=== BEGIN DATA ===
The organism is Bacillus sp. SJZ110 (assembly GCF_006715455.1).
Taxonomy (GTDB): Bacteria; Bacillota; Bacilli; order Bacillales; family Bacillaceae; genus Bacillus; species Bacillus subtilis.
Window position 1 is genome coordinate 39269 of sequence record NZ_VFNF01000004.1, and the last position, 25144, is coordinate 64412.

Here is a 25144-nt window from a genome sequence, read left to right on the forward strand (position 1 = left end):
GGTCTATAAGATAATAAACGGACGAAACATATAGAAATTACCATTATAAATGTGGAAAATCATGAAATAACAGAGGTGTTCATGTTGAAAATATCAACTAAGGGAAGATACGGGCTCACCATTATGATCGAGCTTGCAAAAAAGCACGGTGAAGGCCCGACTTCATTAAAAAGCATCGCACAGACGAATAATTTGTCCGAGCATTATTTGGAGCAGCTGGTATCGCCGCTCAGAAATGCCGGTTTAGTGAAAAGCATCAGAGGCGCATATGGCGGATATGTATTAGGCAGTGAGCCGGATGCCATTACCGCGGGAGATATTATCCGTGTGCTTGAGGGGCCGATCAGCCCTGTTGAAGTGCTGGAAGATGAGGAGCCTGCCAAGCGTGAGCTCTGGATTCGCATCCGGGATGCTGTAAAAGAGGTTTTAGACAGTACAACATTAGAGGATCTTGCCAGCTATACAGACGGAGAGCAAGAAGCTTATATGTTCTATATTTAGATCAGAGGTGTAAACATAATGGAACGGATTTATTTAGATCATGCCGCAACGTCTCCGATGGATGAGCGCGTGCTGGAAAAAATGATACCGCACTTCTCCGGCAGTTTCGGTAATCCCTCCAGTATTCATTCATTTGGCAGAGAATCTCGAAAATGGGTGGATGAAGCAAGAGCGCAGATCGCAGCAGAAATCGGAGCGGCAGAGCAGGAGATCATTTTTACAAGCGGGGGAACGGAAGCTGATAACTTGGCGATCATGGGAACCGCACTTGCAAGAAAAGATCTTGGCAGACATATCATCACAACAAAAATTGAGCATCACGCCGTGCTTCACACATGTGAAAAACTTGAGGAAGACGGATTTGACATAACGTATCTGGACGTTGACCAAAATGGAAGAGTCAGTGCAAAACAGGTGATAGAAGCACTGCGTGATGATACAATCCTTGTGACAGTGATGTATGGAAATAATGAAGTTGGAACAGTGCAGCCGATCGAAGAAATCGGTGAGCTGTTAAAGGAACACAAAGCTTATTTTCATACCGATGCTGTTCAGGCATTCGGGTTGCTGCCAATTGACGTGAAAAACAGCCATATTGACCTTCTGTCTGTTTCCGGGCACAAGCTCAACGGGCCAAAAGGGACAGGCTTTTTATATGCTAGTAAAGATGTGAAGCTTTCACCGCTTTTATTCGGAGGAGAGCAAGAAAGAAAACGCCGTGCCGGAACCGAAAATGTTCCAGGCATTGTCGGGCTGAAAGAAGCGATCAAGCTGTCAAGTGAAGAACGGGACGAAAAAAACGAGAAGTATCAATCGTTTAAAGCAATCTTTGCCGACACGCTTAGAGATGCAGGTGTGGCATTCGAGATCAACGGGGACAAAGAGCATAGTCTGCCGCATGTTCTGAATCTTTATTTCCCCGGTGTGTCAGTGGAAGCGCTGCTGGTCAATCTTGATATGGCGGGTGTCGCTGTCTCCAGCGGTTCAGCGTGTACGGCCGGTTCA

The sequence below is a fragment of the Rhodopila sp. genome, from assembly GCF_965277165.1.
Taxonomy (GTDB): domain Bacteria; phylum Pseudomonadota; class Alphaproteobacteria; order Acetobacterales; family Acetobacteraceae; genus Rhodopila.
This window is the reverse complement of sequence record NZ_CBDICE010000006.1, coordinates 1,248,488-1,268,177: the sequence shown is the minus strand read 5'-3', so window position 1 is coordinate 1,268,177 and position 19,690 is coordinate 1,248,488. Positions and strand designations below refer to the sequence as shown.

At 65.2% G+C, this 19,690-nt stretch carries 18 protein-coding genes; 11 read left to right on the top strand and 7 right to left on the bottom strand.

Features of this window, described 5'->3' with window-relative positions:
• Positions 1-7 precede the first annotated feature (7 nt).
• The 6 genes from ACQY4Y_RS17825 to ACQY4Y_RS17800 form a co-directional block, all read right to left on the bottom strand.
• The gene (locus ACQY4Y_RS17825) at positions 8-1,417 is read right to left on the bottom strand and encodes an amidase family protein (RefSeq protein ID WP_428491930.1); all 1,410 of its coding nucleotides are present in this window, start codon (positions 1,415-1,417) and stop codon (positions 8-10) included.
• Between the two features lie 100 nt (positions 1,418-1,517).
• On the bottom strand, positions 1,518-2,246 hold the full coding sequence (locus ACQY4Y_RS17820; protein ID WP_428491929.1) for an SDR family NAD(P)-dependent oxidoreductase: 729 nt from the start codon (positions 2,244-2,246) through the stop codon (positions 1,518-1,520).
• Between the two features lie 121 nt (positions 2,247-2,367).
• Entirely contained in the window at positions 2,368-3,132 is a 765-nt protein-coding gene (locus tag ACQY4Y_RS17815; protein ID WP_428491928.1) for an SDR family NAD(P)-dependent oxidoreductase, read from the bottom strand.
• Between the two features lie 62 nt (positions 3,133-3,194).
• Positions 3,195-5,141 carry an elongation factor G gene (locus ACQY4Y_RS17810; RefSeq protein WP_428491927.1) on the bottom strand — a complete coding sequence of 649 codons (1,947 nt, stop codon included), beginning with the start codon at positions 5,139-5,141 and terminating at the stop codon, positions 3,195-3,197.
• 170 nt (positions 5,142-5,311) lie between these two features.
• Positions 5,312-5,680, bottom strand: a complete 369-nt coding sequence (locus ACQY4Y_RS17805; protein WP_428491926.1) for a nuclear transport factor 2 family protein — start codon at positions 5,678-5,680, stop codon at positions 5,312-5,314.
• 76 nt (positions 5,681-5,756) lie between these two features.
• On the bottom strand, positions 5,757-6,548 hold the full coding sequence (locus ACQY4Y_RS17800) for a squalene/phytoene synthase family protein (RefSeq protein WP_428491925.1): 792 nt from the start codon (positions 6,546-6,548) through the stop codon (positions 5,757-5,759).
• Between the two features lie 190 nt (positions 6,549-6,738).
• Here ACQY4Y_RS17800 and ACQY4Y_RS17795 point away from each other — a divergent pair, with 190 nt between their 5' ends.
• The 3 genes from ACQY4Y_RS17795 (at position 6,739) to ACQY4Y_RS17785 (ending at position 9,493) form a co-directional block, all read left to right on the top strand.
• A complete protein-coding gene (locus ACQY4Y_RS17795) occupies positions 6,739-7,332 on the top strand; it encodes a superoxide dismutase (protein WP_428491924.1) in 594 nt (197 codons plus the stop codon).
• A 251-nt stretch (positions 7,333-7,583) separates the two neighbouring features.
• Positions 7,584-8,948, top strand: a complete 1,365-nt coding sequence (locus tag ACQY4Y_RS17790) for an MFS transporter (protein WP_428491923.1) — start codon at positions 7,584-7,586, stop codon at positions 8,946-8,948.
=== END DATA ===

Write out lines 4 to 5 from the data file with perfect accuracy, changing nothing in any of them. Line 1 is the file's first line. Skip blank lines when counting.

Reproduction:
Here is a 25144-nt window from a genome sequence, read left to right on the forward strand (position 1 = left end):
GGTCTATAAGATAATAAACGGACGAAACATATAGAAATTACCATTATAAATGTGGAAAATCATGAAATAACAGAGGTGTTCATGTTGAAAATATCAACTAAGGGAAGATACGGGCTCACCATTATGATCGAGCTTGCAAAAAAGCACGGTGAAGGCCCGACTTCATTAAAAAGCATCGCACAGACGAATAATTTGTCCGAGCATTATTTGGAGCAGCTGGTATCGCCGCTCAGAAATGCCGGTTTAGTGAAAAGCATCAGAGGCGCATATGGCGGATATGTATTAGGCAGTGAGCCGGATGCCATTACCGCGGGAGATATTATCCGTGTGCTTGAGGGGCCGATCAGCCCTGTTGAAGTGCTGGAAGATGAGGAGCCTGCCAAGCGTGAGCTCTGGATTCGCATCCGGGATGCTGTAAAAGAGGTTTTAGACAGTACAACATTAGAGGATCTTGCCAGCTATACAGACGGAGAGCAAGAAGCTTATATGTTCTATATTTAGATCAGAGGTGTAAACATAATGGAACGGATTTATTTAGATCATGCCGCAACGTCTCCGATGGATGAGCGCGTGCTGGAAAAAATGATACCGCACTTCTCCGGCAGTTTCGGTAATCCCTCCAGTATTCATTCATTTGGCAGAGAATCTCGAAAATGGGTGGATGAAGCAAGAGCGCAGATCGCAGCAGAAATCGGAGCGGCAGAGCAGGAGATCATTTTTACAAGCGGGGGAACGGAAGCTGATAACTTGGCGATCATGGGAACCGCACTTGCAAGAAAAGATCTTGGCAGACATATCATCACAACAAAAATTGAGCATCACGCCGTGCTTCACACATGTGAAAAACTTGAGGAAGACGGATTTGACATAACGTATCTGGACGTTGACCAAAATGGAAGAGTCAGTGCAAAACAGGTGATAGAAGCACTGCGTGATGATACAATCCTTGTGACAGTGATGTATGGAAATAATGAAGTTGGAACAGTGCAGCCGATCGAAGAAATCGGTGAGCTGTTAAAGGAACACAAAGCTTATTTTCATACCGATGCTGTTCAGGCATTCGGGTTGCTGCCAATTGACGTGAAAAACAGCCATATTGACCTTCTGTCTGTTTCCGGGCACAAGCTCAACGGGCCAAAAGGGACAGGCTTTTTATATGCTAGTAAAGATGTGAAGCTTTCACCGCTTTTATTCGGAGGAGAGCAAGAAAGAAAACGCCGTGCCGGAACCGAAAATGTTCCAGGCATTGTCGGGCTGAAAGAAGCGATCAAGCTGTCAAGTGAAGAACGGGACGAAAAAAACGAGAAGTATCAATCGTTTAAAGCAATCTTTGCCGACACGCTTAGAGATGCAGGTGTGGCATTCGAGATCAACGGGGACAAAGAGCATAGTCTGCCGCATGTTCTGAATCTTTATTTCCCCGGTGTGTCAGTGGAAGCGCTGCTGGTCAATCTTGATATGGCGGGTGTCGCTGTCTCCAGCGGTTCAGCGTGTACGGCCGGTTCA